The rising popularity of epigenetics is not only influencing the natural sciences. The social sciences and even the public sphere are beginning to take notice of the subject.
Why is epigenetics of such interest to the social sciences?
In the United States, much more than in France, epigenetics is indeed attracting the attention of the social sciences. Some see it as an answer to a rather old question, that of incorporation. How do social practices or experiences as diverse as food security, socialisation and situations of social adversity literally get under our skin? For a long time, sociologists, such as Pierre Bourdieu, for example, accepted hypotheses that were ultimately very speculative. They lacked the conceptual tools, and no doubt multidisciplinary collaborations, to study the influence of the social environment on biological function.
Genetics came as a breakthrough, by focusing on the intangible nature of biology. Epigenetics has overcome this obstacle. Thanks to epigenetic marks, biology can be considered as a memory of the social environment, the transmission of which is studied in its intergenerational, but also sometimes transgenerational, dimensions. This general principle has given rise to social epigenetics, an advanced and undoubtedly very investigative aspect of environmental epigenetics.
Is it a sub-discipline of sociobiology?
No. Sociobiology is often defined as a reduction of human and social behaviour to its biological foundations. Social epigenetics, unlike sociobiology, behavioural genetics or even sociogenomics, which is beginning to develop in France, is an interface: the tools of sociology help to define the relevant data of the social experience of individuals, their environment, as well as is possible. Biology produces molecular demonstrations of the cascading influence of this environment, notably through the identification of epigenetic marks, the small chemical groups that influence gene expression. Biologists and sociologists are working together to highlight the interdependence of their fields of study and to develop a multi-scale approach, all the way from the cell to society, and vice versa from society to the cell. Of course, such a collaboration is an ideal, not always achieved in practice.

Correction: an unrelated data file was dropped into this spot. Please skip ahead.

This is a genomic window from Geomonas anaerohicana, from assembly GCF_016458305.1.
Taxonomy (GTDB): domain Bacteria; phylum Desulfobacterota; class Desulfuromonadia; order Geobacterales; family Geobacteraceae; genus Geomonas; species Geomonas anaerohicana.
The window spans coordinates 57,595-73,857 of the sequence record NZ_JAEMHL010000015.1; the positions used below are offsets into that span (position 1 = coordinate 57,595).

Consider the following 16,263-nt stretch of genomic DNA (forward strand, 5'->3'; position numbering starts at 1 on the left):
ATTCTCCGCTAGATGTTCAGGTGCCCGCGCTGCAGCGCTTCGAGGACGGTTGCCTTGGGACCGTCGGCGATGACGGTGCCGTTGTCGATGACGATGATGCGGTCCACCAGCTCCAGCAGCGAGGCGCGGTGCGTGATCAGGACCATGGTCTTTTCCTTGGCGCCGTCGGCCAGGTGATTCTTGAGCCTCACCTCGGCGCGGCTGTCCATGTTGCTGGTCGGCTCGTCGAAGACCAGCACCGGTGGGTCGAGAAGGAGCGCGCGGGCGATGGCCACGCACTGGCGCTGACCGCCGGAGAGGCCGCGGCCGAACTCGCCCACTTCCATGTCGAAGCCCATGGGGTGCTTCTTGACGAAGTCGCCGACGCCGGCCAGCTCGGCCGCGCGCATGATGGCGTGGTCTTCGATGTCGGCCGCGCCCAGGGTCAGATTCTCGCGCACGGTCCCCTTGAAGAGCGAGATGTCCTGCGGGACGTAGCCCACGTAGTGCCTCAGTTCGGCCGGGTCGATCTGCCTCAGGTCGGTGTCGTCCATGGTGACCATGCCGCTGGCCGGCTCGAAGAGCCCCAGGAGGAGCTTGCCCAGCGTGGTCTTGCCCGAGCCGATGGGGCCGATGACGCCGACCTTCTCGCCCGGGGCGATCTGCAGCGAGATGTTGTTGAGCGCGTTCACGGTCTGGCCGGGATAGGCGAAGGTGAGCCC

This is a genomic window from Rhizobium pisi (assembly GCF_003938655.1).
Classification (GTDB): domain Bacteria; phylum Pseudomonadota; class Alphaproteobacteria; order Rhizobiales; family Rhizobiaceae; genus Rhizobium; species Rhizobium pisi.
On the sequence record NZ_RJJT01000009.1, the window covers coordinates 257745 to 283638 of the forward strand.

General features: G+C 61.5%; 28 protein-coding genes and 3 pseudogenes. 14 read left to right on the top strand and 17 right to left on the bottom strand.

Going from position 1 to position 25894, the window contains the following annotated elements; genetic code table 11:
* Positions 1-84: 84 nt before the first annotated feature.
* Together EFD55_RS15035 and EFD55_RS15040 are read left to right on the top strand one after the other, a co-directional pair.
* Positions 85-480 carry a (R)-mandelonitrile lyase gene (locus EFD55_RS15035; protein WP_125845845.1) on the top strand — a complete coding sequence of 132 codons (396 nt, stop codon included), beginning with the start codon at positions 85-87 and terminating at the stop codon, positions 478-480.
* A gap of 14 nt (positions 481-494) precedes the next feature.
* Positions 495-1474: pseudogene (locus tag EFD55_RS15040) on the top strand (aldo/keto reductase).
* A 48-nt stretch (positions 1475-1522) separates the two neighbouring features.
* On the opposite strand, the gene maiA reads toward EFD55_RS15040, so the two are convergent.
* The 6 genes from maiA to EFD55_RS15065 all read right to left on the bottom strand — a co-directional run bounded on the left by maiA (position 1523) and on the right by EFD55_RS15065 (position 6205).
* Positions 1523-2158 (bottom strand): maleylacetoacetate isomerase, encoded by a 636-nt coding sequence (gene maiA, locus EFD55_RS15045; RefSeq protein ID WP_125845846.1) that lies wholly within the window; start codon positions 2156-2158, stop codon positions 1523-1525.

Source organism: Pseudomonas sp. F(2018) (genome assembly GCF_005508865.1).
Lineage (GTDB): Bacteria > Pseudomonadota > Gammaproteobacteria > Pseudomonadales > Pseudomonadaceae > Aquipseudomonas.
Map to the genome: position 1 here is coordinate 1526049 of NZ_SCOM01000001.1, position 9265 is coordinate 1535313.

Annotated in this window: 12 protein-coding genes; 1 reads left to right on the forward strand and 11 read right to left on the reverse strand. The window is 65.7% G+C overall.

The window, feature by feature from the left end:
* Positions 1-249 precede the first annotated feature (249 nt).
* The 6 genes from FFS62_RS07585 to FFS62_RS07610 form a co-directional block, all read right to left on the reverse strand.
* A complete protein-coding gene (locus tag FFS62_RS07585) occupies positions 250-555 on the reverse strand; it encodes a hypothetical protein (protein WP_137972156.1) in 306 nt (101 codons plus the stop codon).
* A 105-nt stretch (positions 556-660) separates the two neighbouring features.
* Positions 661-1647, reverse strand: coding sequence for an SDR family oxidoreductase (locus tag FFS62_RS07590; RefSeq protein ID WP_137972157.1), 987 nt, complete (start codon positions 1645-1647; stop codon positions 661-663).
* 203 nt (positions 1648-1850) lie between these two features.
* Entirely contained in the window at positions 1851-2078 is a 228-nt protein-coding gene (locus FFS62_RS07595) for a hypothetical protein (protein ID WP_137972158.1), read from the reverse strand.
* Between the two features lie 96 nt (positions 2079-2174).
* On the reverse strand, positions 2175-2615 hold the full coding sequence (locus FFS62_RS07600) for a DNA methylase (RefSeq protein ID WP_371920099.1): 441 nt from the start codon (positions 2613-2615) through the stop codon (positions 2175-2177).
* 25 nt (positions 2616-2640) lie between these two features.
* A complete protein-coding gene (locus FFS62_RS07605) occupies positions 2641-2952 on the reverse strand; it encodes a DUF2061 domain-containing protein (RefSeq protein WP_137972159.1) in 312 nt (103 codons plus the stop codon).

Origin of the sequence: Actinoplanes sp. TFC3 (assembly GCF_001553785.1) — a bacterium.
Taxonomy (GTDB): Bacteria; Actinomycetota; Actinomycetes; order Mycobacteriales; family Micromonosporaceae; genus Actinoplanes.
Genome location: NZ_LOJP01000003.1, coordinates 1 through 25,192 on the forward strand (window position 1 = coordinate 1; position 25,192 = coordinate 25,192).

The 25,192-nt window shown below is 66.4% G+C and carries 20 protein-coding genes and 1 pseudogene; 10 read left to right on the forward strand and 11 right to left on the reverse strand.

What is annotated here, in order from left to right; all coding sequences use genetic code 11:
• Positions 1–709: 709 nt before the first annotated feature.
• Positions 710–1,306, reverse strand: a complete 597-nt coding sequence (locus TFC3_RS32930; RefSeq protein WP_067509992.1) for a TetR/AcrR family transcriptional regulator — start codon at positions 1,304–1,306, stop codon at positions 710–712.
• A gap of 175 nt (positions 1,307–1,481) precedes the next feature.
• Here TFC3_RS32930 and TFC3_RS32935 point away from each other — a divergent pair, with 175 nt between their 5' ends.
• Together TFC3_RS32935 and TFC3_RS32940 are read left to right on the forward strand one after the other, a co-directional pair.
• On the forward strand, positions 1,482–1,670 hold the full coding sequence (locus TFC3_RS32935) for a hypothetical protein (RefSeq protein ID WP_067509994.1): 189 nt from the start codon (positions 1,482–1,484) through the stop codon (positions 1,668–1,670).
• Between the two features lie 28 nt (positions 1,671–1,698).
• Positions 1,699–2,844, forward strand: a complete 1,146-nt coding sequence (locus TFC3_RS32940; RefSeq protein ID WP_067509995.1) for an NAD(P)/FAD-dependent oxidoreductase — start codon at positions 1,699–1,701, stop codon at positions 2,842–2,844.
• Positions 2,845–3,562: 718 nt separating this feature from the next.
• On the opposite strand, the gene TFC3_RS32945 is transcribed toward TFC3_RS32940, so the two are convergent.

How does it work in practice?
The social sciences are generally concerned with studying our lifestyles. A lot of previous work has shown a link between different early exposures, such as socio-economic class, nutrition, stress, psychosocial adversity and different health outcomes such as obesity, high blood pressure, mental health, etc. When collaborations between biologists and social scientists start early enough, i.e. at the design stage of the research project, the latter can collect real-life data. The humanities and social sciences know how to handle heterogeneous data. However, these data must be rich enough to be able to compete with the various “omics” [a set of biological disciplines that characterise and quantify masses of biological molecules]. The whole must be robust enough to be analysed by computational biology tools. This is what we are currently working on in collaboration with researchers at the Institut de biologie Paris-Seine (IBPS).
Which topics are studied in particular?
An important part of the public visibility of social epigenetics comes from the various studies devoted to situations of stress or extreme social adversity. For example, Connie Mulligan of the University of Florida is trying to measure the impact of maternal trauma on the genome and epigenome of children exposed to trauma in utero – in places of conflict such as the Congo. Since returning to France, after three years as deputy director of the CNRS international research unit Epigenetics, Data and Politics (EpiDaPo) in the United States, I have developed the EpiAgeing project, which proposes an interdisciplinary approach to the epigenetic mechanisms of pathological cognitive ageing, with a view to setting up a new patient cohort.
But for biology, the question of transgenerational heredity of epigenetics is still very much debated!
Yes, we still need proof. This work is a very exploratory and performed by only a few researchers in the world. And in the social sciences, we sometimes see speculative overkill, which can contribute to discrediting social epigenetics. Some studies seem to forget that the transgenerational transmission of epigenetic marks in humans is controversial or that most of them face major difficulties for when it comes to population sampling scales.
Beyond the academic world, this idea is becoming popular elsewhere…
Indeed, for us it is a subject of study in its own right. Epigenetics is not only a field of research, it is now also a vector for social and political mobilisation, and sometimes a legal argument. For example, tribunals in the US have used advances in social epigenetics to denounce the horrific treatment of migrant children under the Trump administration. Researchers have suggested that the undignified treatment of these children, who are separated from their parents and locked in camps after entering the US, has long-term repercussions because of its epigenetic impact. Californian law has also taken up the concept in a dramatic fashion. In 2016, state legislature decided to take epigenetics into account in the development of urban planning policies. In France, very recently, lawyers from the International Reparations Movement attempted to exploit social epigenetics to demand 200 billion euros in compensation for the crimes committed by the French state during the slave trade. The Court of Appeal in Fort-de-France considered this claim inadmissible, but we must pay close attention to the potential exploitation of epigenetics in court. These examples are far removed from research laboratories. They highlight the existence of a strategic use of science, which is neither really new nor specific to social epigenetics.